This candle still craves for moth’s heart-felt pathos
O Jahanabad! O cradle of learning and art

Your entire super-structure is a silent lament
The sun and the moon are asleep in every speck of your dust

Though innumerable other gems are also hidden in your dust
Does another world-famous person like him also lie buried in you? 

Does another gem like him also lie concealed in you? 

Poem – Madness of Love is no More

mohabbat ka junuu.N baaqii nahii.n hai 
musalamaano.n me.n Khuun baaqii nahii.n hai 

safe.n kaj, dil pareshan, sajdaa bezuuk 

ke jazabaa-e-a.ndruun baaqii nahii.n hai 

rago.n me.n lahuu baaqii nahii.n hai 

wo dil, wo aawaaz baaqii nahii.n hai 


ye sab baaqii hai tuu baaqii nahii.n hai 

Poem – Jawab E Shik 

Whatever comes out of the heart is effective
It has no wings but has the power of flight
It has holy origins, it aims at elegance

It rises from dust, but has access to the celestial world
My love was seditious, rebellious and clever

My fearless wailing rent through the sky
On hearing it the sun said, ‘Somewhere there is somebody! ‘

The planets said, ‘At the ‘Arsh-i-Bar 

Poem – Bachaey ki Duaa

lab pe aatii hai duaa banake tamannaa merii
zindagii shammaa kii surat ho Khudaayaa merii
duur duniyaa kaa mere dam a.Ndheraa no jaaye

har jagah mere chamakane se ujaalaa ho jaaye
ho mere dam se yuu.N hii mere watan kii ziinat

jis tarah phuul se hotii hai chaman kii ziinat
zindagii ho merii parawaane kii surat yaa rab

ilm kii shammaa se ho mujhako mohabbat yaa rab
ho meraa kaam Gariibo.n kii himaayat karanaa

dard-ma.ndo.n se zaiifo.n se mohabbat karanaa
mere allaah buraaii se bachaanaa mujhako

nek jo raah ho us raah pe chalaanaa mujhako 

Poem – Ahead of the Stars

sitaaro.n se aage jahaa.N aur bhii hai.

n abhii ishq ke imtihaa.N aur bhii hai.n 

taahii zindagii se nahii.n ye fazaaye.n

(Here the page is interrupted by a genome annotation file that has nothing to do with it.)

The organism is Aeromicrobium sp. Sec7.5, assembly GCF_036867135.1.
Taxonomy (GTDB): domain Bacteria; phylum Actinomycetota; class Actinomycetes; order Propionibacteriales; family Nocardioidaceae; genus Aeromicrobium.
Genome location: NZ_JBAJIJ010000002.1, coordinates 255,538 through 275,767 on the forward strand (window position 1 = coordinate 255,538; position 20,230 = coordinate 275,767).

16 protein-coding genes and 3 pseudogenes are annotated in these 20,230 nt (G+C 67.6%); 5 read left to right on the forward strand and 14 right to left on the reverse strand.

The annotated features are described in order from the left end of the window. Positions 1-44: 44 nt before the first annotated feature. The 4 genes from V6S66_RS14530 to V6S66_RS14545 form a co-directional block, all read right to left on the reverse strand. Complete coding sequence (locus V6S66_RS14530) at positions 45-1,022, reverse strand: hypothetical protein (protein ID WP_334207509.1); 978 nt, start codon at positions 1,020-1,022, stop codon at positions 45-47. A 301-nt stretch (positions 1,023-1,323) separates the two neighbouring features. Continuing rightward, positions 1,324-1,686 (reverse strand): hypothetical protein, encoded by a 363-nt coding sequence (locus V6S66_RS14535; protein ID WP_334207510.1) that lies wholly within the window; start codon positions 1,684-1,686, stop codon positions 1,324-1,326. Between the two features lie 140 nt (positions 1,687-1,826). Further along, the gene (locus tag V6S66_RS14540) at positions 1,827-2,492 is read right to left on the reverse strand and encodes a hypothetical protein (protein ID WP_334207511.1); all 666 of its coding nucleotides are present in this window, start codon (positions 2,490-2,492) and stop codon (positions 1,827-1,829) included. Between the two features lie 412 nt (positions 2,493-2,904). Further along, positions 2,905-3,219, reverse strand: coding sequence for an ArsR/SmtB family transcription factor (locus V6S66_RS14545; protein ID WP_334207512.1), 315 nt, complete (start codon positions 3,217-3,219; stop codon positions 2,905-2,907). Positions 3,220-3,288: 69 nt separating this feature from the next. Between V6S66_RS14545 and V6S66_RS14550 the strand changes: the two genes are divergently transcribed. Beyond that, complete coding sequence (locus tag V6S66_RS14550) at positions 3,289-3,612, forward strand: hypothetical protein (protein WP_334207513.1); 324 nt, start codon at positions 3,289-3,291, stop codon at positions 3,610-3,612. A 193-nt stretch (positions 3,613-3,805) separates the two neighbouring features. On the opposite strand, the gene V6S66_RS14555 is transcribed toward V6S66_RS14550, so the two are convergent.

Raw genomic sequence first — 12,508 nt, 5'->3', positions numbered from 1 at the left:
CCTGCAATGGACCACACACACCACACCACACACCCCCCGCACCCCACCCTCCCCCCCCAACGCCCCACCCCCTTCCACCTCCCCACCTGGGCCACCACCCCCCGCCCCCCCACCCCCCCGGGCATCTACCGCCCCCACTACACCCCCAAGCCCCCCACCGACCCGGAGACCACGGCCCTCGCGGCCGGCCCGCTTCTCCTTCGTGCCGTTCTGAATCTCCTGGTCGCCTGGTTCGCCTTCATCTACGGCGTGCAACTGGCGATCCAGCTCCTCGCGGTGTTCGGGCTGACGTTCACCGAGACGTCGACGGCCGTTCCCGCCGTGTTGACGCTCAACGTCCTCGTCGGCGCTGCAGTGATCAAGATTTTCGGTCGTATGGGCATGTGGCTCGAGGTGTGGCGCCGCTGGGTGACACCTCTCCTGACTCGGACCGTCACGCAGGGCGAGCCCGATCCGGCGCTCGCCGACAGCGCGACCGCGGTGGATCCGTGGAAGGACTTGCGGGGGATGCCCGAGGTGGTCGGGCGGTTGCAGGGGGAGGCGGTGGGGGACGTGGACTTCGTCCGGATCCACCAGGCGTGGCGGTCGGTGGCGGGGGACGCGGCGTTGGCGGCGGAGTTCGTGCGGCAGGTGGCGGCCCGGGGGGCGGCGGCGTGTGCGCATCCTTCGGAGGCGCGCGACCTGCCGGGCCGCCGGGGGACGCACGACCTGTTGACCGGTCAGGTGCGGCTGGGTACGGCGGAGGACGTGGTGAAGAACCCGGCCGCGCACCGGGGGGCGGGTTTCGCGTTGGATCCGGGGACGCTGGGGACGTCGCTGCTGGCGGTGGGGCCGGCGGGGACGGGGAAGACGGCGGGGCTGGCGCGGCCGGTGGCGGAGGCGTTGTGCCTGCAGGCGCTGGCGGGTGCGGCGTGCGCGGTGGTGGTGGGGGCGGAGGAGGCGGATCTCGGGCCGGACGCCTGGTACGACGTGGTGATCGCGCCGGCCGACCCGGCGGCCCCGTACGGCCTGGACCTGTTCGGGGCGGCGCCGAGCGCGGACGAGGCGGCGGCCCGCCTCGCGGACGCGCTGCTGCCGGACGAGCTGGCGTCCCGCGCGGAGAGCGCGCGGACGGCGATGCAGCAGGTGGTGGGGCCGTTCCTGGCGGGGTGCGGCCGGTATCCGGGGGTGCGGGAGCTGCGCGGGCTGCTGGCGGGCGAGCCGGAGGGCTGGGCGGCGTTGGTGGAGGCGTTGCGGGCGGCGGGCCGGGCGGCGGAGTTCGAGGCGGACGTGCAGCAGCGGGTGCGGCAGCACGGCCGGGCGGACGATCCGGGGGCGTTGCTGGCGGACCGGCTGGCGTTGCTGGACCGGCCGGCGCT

yahaa.N saika.Do.n kaaravaa.N aur bhii hai.n 

kanaa’at na kar aalam-e-rang-o-bu par 

chaman aur bhii, aashiyaa.N aur bhii hai.n 

agar kho gayaa ek nasheman to kyaa Gam 

maqaamaat-e-aah-o-fugaa.N aur bhii hai.n 

tuu shahii.n hai parwaaz hai kaam teraa 

tere saamane aasmaa.N aur bhii hai.n 

isii roz-o-shab me.n ulajh kar na rah jaa 

ke tere zamiin-o-makaa.N aur bhii hai.n 

gae din kii tanhaa thaa mai.n a.njuman me.n 

yahaa.N ab mere raazadaa.N aur bhii hai.n 

Poem – The Cloud on The Mountain

Elevation bestows the sky’s nearness to my abode

I am the mountain’s cloud, my skirt sprinkles roses
Now the wilderness, now the rose garden is my abode

City and wilderness are mine, ocean is mine, forest is mine
If I want to return to some valley for the night

The mountain’s verdure is my carpet of velvet
Nature has taught me to be a pearl spreader

To chant the camel song for the camel of the Beloved of Mercy
To be the comforter of the dispirited farmer’s heart

To be the elegance of the assembly of the garden’s trees
I spread out over the face of the earth like the locks

I get arranged and adorned by the breeze’s
I tantalize the expecting eye from a distance

As I pass silently over some habitation
As I approach strolling towards a brook’s bank

I endow the brook with ear rings of whirlpools
I am the hope of the freshly grown field’s verdure

I am the ocean’s offspring, I am nourished by the sun
I gave ocean’s tumult to the mountain spring

I charmed the birds into thrilling chants
I pronounced ‘Rise’ standing by the verdure’s head

I conferred the taste for smile to the rose-bud
By my benevolence farmers’ huts on the mountain side

Are converted into bed chambers of the opulent.